Q3 was an encouraging quarter within the Financial Services Accounting function at Morgan McKinley. In a quarter where the business actually had its best ever quarter, we saw a variety of new hiring trends, increased focus on diversity and continuing Brexit plans to be put in place by the investment banks and asset managers alike.
Within the fund management arm of our financial services division positions that focus on alternative asset classes such as real estate, private equity, and private debt took centre stage yet again. This is a trend we have continued to see throughout the year with positions from part-qualified accountants right through to CFO level being commonplace.
Part-qualified roles have been particularly popular amongst our clients who wish to provide candidates with the opportunity to have a set out career path, rather than moving jobs after two years when they hit a glass ceiling with their progression. Whilst positions for newly qualified accountants from practice have still been commonplace, numbers have dropped slightly due to the part-qualified trend and the increase of active candidates who have industry experience at finalist level.
Towards the end of Q3 the senior / executive level hires increased in activity. With bonuses being paid in Q1/Q2 those looking to secure new positions have chosen to do so without the concern of pending bonus allocations factoring into the decision process.
From an investment banking perspective there has been a huge drive on diversity in the workplace, more specifically at VP to director level where the majority of banks are looking for strong female talent. The gender pay gap is a hot topic at the moment and female candidates are actively seeking advice on whether or not their own salary is consistent with the market.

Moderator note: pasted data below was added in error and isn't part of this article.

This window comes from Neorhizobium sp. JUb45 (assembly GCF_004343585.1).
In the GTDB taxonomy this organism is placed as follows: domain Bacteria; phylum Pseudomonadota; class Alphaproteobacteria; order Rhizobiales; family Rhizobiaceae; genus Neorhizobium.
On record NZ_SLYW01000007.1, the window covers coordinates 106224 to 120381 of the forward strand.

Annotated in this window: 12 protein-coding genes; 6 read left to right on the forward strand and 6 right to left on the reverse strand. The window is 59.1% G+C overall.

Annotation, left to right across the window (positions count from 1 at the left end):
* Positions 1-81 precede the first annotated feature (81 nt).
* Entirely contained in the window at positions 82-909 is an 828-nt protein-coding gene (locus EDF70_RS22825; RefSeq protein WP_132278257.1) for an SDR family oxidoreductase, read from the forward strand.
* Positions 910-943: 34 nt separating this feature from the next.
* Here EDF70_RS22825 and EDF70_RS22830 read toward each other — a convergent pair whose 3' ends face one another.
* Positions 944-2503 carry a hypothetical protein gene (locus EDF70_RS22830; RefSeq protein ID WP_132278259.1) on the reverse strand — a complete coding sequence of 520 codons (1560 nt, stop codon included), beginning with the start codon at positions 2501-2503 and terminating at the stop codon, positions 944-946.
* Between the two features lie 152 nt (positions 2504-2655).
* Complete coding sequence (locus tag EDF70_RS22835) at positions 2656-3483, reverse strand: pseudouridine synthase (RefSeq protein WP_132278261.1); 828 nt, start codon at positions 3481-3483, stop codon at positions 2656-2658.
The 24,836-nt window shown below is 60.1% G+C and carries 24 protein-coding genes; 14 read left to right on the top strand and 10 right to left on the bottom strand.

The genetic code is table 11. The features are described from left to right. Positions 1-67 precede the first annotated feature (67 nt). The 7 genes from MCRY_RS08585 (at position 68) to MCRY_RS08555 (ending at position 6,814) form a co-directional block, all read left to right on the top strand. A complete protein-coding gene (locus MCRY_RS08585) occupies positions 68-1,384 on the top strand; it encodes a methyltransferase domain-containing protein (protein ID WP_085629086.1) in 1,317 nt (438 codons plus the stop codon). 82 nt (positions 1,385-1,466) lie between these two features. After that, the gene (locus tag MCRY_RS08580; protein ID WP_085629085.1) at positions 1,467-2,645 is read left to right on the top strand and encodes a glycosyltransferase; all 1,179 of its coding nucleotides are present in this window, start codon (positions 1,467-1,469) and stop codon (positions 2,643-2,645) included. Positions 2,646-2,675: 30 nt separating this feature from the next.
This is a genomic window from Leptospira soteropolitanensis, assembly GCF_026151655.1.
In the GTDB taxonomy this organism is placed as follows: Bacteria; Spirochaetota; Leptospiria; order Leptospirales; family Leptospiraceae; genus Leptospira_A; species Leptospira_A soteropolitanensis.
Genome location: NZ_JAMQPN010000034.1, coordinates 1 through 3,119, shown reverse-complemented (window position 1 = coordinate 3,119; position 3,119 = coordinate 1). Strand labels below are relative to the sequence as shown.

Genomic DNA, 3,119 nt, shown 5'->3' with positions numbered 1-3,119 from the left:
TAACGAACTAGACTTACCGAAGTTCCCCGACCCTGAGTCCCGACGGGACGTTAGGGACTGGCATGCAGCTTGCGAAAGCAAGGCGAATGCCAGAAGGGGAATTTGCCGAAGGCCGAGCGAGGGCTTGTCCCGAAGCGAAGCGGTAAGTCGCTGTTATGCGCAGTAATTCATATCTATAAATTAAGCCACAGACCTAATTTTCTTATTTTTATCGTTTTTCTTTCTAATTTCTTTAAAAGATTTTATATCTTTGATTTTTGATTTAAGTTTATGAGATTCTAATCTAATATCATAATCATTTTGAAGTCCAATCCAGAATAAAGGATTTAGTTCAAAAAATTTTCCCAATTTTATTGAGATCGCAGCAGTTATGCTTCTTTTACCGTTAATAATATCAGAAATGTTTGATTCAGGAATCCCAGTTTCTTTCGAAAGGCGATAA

Many of our clients from the top tier investment banks right through to the challenger banks have been actively seeking individuals from both treasury and product control backgrounds at both AVP and VP level. These product control positions have been specific, so candidates with a wide variety of asset class experience have had a number of opportunities presented and offered to them.
Towards the end of Q3 newly qualified hiring really ramped up but with competition from higher bonus paying asset managers and hedge funds combined with the relatively new but expanding FinTech space, it is becoming very challenging for investment banks to have their first choice candidate. However, some clients have been battling to move processes quicker than their rivals to secure their chosen hire.
As we look forward to Q4 the majority of the indicators we take into account are positive. The Big 4 continue to predict the growth of the asset management industry, specifically high net worth individuals and within alternative asset classes as we move towards 2020 and then again to 2025. M&A activity looks set to surge as well, which is good news for the financial services sector as a whole.
Brexit plans are now firmly in place with many clients starting to relocate a relatively small amount of their employees to Luxembourg or Dublin, however, at the same time this could liberate the city from the burden of EU regulation and help progression on many different fronts.
Some may argue that the EU needs London more than London needs the EU. Predictions show that the rapidly growing FinTech space will more than offset any Brexit related job losses in the coming years. All in all, the entire mood in the market remains positive and the majority of clients and candidates are embracing the inevitable changes.